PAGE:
2. How were you feeling before engaging in the self-care activity?
  3. What were your feelings when reflecting on what you experienced during the activity?
  4. How did you feel after?
  5. What messages were you given throughout your life about physical activity, your body?
  6. What messages do you carry with you currently that hold you back from physical activity and healthy self-care habits?
  7. Which items are part of an outed cycle of thought processes that do not relate to who you are and how you see yourself as a human currently?
  8. What are you open to trying?
  9. What do you feel comfortable about when considering implementing new self-care habits?
  10. What is your discomfort in the self-care activities you’re considering?
  11. How will you overcome your discomforts? Note: you are able to engage in activities with the discomforts present; over time, the discomforts with decrease, and you’ll feel an internal sense of accomplishment that will carry with you as you tackle new activities and exposure to new environments.
  12. If you took a pause, what were your reasons? Note: if the break was due to an injury, working with the proper medical professionals towards a full recovery and being cleared to seek out a safe replacement, whether temporary or long-term has the potential to be a beneficial option for those that function better with consistent activity as part of daily self-care habits.

Each of the above questions is a starting point for you to begin exploring your personal experiences and feelings regarding self-care.  If you need further assistance, you’re able to talk with your therapist regarding the process of overcoming personal obstacles to improving overall mental health, behavioral health, wellness, and consistency with self-care.

This segment discussed physical ways to engage in self-care and touched on life transitions.  Clients and friends mention the level of guilt in taking time for self-care.  It is important to work towards utilizing energies for positive daily self-care practices that work for you and your family, which was touched on in Self-Care (Part-1), and to move away from guilt and shaming.  Treat yourself with kindness and allow yourself to engage in activities that you may feel a level of uncertainty and discomfort with at first.  Give yourself the time and practice to improve, while enjoying the benefits of creating life-long self-care practices.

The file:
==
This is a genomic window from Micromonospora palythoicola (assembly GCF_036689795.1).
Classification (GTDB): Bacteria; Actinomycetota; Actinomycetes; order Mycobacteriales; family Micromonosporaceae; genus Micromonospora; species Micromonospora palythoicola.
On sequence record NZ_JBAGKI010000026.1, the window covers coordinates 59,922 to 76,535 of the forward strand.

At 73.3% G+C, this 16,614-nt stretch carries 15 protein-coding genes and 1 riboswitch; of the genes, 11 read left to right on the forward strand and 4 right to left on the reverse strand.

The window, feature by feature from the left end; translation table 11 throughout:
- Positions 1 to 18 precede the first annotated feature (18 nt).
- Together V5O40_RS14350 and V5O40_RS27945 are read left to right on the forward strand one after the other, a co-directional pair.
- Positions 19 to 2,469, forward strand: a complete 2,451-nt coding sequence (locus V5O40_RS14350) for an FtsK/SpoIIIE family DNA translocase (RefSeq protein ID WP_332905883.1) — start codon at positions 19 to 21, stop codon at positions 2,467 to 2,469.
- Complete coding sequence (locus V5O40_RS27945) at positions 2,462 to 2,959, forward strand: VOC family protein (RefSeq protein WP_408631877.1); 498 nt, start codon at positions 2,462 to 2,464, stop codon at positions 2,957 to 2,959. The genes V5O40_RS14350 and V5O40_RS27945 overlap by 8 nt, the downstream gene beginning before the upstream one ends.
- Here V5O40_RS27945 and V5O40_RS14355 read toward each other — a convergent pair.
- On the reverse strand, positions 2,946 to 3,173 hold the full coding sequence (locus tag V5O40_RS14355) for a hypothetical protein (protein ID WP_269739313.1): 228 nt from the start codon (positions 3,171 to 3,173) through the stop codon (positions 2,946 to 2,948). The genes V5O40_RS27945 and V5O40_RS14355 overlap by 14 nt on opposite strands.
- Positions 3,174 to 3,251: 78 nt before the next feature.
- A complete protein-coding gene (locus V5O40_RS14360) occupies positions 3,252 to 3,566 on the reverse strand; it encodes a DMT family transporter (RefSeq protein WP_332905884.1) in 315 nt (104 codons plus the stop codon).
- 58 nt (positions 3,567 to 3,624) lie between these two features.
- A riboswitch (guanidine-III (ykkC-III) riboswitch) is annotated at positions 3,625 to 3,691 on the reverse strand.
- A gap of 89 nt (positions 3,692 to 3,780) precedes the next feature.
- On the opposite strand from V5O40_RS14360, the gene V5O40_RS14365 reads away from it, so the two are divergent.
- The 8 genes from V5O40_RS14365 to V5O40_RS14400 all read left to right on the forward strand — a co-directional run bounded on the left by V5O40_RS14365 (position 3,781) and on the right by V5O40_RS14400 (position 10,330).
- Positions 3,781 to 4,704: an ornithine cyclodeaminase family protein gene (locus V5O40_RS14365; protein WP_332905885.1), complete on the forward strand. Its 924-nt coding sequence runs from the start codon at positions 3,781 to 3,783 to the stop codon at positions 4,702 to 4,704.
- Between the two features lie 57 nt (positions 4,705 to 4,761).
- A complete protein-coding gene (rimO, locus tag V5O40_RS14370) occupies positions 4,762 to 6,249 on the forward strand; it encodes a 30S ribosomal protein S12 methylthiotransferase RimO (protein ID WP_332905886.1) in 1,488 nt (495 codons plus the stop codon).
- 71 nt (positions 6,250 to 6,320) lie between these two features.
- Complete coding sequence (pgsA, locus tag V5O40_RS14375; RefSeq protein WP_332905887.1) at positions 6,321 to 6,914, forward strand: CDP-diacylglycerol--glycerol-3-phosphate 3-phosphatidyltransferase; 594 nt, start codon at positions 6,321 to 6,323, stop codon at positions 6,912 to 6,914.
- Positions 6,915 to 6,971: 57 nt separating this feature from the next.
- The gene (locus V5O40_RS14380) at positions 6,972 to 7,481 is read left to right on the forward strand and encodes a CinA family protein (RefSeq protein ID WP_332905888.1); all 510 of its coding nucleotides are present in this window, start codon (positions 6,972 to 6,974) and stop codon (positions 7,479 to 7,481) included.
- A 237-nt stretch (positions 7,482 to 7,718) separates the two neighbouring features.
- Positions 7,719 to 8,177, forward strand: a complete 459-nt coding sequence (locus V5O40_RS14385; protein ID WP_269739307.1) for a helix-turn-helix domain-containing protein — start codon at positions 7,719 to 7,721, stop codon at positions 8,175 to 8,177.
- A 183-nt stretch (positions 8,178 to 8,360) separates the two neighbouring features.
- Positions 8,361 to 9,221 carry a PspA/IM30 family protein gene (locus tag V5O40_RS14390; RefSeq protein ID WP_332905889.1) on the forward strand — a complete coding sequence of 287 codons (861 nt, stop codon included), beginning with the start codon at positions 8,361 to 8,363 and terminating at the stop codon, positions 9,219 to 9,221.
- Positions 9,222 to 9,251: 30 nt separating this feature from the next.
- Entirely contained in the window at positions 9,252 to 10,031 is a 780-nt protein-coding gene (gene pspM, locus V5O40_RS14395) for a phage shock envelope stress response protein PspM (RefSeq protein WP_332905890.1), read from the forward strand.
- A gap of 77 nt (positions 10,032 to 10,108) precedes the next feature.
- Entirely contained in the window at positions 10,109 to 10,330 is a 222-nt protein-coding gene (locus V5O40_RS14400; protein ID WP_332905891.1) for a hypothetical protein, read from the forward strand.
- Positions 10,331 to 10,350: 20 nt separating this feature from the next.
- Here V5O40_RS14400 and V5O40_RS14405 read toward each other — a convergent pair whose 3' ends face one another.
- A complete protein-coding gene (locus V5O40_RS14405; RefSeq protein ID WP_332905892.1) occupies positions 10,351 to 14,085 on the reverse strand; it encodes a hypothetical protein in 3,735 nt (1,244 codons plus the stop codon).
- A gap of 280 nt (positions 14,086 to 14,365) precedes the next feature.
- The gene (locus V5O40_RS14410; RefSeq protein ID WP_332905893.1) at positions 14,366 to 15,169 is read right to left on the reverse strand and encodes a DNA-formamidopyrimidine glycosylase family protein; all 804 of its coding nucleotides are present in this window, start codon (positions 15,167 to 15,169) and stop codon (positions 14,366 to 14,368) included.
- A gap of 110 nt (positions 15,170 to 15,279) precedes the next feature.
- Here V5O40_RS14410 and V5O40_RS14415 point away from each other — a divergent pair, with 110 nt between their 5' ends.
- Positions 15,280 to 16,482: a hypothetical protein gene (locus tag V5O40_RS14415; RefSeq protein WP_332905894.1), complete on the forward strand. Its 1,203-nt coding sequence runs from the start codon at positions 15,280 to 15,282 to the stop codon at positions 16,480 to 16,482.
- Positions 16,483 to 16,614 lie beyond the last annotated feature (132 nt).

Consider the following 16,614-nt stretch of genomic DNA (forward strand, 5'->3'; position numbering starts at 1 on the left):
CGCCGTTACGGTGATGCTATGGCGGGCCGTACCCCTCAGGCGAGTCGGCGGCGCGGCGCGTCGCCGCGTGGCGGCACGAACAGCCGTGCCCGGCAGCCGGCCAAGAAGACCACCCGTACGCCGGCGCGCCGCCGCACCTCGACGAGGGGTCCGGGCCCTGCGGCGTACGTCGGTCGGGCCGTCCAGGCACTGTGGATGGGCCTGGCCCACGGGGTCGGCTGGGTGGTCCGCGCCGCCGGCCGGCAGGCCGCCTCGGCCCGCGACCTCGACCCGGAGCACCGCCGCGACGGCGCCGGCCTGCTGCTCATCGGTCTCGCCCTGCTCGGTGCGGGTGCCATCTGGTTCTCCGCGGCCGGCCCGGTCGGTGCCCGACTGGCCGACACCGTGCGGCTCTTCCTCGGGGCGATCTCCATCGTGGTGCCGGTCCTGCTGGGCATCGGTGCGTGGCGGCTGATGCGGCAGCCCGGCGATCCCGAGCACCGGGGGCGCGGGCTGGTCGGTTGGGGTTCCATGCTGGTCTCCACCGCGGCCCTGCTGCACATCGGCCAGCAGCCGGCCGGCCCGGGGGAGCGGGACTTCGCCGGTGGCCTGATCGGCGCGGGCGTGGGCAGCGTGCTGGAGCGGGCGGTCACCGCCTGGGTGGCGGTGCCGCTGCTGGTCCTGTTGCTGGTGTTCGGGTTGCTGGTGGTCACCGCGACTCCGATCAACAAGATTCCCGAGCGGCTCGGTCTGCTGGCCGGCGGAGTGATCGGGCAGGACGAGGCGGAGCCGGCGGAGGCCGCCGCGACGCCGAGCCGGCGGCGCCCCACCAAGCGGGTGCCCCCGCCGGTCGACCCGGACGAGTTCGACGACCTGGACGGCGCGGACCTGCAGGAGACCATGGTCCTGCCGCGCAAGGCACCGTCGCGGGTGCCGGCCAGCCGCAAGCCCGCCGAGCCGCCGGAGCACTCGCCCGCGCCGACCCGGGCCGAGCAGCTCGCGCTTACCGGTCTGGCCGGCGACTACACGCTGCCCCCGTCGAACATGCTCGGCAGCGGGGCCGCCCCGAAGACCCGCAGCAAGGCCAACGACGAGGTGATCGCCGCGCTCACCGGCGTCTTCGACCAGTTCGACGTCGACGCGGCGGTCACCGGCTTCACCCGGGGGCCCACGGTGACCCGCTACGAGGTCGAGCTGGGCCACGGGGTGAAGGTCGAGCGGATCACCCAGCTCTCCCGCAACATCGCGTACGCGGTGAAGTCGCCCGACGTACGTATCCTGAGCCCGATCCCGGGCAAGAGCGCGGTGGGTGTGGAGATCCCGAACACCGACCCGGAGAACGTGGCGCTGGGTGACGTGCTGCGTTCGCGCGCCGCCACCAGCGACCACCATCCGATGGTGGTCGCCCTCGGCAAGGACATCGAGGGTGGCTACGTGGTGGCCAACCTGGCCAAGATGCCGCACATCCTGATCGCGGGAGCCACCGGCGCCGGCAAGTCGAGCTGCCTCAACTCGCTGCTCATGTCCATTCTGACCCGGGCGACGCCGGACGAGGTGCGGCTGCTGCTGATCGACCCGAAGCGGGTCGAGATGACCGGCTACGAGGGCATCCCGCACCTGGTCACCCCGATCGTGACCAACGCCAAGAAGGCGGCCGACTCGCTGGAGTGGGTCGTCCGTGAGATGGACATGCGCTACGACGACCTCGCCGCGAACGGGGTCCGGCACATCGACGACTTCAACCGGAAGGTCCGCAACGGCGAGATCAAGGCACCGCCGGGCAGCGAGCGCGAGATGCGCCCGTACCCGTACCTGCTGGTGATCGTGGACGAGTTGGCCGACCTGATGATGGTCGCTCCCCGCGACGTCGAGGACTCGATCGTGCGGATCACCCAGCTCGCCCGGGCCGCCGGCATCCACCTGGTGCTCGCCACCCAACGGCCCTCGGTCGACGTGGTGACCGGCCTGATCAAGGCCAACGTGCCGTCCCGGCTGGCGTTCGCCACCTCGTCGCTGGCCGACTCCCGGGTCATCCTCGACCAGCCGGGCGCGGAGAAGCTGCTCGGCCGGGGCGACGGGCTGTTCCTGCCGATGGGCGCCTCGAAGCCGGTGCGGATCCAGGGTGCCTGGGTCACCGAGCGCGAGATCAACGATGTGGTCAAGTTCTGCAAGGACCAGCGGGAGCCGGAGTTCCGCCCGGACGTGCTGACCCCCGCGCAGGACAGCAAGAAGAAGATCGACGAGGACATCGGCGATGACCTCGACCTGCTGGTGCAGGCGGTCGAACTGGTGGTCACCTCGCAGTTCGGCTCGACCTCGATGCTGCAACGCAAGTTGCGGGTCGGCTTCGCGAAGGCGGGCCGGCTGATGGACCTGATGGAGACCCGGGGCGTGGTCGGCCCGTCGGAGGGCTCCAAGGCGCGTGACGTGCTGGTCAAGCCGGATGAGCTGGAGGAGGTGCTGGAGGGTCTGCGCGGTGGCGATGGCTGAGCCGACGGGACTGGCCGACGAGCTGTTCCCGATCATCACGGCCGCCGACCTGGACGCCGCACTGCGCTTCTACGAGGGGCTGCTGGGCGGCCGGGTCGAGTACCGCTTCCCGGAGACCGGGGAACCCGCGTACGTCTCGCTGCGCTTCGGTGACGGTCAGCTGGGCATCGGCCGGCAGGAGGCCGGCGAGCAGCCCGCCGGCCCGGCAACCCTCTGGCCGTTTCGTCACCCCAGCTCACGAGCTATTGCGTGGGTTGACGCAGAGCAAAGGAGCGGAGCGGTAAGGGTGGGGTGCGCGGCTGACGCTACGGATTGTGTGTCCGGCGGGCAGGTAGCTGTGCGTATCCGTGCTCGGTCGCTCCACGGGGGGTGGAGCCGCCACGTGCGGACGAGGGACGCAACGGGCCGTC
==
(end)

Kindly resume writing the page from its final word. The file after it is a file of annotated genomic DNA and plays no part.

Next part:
Lastly, surround yourself with positive people that bring out your natural energy, and create a sense of pleasure and laughter in your life.  Self-care increases capacities to function in more desirable manners.  It is healthy for brain function and it is immensely beneficial for human-beings to experience the enjoyment of learning new ways of being engaged in self-care and being physically active.

Learn, grow, engage in self-care & enjoy,

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Self Care

Self-care is an essential aspect of a quality life, yet, difficult for many.  This is important for many individuals.  Self-care is vital to overall health and well-being, and has the potential to assist with high levels of stress, daily stressors, anxiety, depression, grief, welcomed and unwelcomed life transitions, and many other aspects of being human.  For example, a professional that is balancing an array of responsibilities daily, benefits greatly from self-care. A stay at home mom or dad that hasn’t had any real down time or break for weeks, possibly longer, benefits immensely. A person that has recently retired and it adjusting to a completely different lifestyle and set of supports may have a smoother transition with self-care rituals. A child or adolescent that’s contending with growth and development, issues at school, or even the grief and processing of parents’ recent divorce has the potential to work through difficult emotions with the support of self-care. You may identify with one or more of these examples, know somebody with similar experiences, or have your own unique story and life circumstances.

For example, meditation, mindfulness, and self-hypnosis are each self-care techniques that assist with capacities to decompress, relax, and bring balance to an individual.  These techniques assist in relaxing the parasympathetic nervous system.  For many, this allows deeper slower breathing, which aids in increased oxygen to one’s brain, lowered blood pressure, and relief from emotional and physiological symptoms of stress.

I have encountered clients and individuals that enjoy relaxation techniques and those that have difficulty with gaining the discipline to practice relaxation as part of self-care with consistency.  It does take commitment, practice, and, at times, the assistance of a professional’s help and expertise.  Other times, it is as easy as downloading an app and carving out time to begin.  This is especially relevant for those preoccupied with anxiety.  It is difficult for many suffering with anxiety to step away from the anxiety experienced; especially those with generalized anxiety.  Many clients fear stepping away from anxious thoughts.  The thoughts will feel more manageable after practicing any combination of the self-care and relaxation techniques discussed.  At times, a therapist may utilize self-hypnosis with cognitive behavioral therapy when it appears beneficial for the client.  A therapist may also recommend a combination of each technique to practice at home in between sessions.